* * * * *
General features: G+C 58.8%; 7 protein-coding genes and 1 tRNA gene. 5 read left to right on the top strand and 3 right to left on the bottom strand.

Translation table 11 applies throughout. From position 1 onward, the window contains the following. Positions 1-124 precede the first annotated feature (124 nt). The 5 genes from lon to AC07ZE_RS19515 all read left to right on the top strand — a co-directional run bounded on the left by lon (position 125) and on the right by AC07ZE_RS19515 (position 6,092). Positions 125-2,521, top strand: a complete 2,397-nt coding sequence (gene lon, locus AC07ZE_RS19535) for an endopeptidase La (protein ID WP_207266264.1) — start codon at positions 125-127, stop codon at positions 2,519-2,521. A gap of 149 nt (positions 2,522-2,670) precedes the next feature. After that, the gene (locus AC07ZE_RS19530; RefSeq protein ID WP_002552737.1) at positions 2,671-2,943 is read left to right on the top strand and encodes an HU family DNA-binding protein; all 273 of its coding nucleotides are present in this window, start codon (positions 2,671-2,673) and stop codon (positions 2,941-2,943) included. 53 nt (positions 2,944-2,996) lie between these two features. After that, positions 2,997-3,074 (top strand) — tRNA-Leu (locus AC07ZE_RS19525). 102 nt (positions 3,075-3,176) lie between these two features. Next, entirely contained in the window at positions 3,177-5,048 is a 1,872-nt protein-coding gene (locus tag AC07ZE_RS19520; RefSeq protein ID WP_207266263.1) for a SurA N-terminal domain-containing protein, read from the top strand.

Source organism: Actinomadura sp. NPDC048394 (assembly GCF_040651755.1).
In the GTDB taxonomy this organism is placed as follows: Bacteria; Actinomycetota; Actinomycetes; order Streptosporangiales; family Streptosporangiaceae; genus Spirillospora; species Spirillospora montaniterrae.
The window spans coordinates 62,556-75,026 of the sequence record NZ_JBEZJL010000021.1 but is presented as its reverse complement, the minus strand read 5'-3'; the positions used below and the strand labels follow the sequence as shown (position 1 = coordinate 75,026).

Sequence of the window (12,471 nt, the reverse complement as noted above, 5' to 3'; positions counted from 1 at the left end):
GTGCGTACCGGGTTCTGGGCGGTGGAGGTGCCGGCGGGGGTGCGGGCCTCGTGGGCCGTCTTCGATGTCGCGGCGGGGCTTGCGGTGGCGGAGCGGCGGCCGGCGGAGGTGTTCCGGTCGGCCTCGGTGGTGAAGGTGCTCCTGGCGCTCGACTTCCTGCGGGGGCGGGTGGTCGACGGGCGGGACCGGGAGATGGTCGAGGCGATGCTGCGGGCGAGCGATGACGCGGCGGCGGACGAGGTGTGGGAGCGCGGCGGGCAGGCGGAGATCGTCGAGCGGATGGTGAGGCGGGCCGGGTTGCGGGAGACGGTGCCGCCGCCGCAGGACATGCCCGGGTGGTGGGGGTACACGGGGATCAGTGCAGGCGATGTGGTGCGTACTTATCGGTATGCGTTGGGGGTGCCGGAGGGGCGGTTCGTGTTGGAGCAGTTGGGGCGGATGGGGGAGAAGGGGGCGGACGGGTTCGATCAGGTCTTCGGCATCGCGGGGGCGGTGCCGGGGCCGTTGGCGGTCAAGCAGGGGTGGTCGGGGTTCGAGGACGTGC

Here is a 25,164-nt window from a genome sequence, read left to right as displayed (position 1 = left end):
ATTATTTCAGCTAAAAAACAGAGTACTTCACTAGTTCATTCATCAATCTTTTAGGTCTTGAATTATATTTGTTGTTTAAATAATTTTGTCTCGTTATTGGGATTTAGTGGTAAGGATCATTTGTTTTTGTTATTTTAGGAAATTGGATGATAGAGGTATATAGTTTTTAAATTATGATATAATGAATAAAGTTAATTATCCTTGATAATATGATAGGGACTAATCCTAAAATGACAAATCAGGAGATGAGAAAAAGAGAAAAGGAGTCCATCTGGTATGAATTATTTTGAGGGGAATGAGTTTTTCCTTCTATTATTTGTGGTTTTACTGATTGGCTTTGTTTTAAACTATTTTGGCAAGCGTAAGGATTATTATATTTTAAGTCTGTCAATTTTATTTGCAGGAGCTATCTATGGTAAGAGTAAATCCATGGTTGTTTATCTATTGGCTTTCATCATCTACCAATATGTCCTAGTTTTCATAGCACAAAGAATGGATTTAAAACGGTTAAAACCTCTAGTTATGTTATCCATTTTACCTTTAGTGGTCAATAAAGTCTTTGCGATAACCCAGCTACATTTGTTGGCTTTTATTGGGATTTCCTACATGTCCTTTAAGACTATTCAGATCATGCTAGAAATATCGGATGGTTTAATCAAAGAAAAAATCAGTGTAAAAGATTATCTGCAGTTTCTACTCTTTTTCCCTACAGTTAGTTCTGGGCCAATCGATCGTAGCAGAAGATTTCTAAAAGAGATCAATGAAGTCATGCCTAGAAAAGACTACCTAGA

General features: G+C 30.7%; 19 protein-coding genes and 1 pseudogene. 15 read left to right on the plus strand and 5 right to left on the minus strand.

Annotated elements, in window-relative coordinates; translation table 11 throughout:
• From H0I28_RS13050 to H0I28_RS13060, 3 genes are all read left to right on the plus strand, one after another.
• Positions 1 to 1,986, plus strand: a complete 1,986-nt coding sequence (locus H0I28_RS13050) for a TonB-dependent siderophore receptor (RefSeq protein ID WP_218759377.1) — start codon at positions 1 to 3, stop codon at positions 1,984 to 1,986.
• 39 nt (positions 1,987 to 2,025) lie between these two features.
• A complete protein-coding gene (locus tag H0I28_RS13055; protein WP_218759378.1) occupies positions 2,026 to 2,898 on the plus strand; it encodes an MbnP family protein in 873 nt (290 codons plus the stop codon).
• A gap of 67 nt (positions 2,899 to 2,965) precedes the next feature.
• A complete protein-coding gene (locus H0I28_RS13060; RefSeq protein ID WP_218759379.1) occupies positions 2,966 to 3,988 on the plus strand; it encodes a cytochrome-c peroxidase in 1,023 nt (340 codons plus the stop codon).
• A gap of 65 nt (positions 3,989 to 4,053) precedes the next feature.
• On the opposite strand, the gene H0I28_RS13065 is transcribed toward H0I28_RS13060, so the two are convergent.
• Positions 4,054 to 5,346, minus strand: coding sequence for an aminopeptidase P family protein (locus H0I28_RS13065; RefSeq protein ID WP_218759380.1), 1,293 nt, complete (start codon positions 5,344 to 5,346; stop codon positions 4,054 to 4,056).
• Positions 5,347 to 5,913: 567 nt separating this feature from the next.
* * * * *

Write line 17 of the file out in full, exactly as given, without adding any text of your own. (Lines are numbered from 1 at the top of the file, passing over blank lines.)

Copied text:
• A complete protein-coding gene (locus H0I28_RS13060; RefSeq protein ID WP_218759379.1) occupies positions 2,966 to 3,988 on the plus strand; it encodes a cytochrome-c peroxidase in 1,023 nt (340 codons plus the stop codon).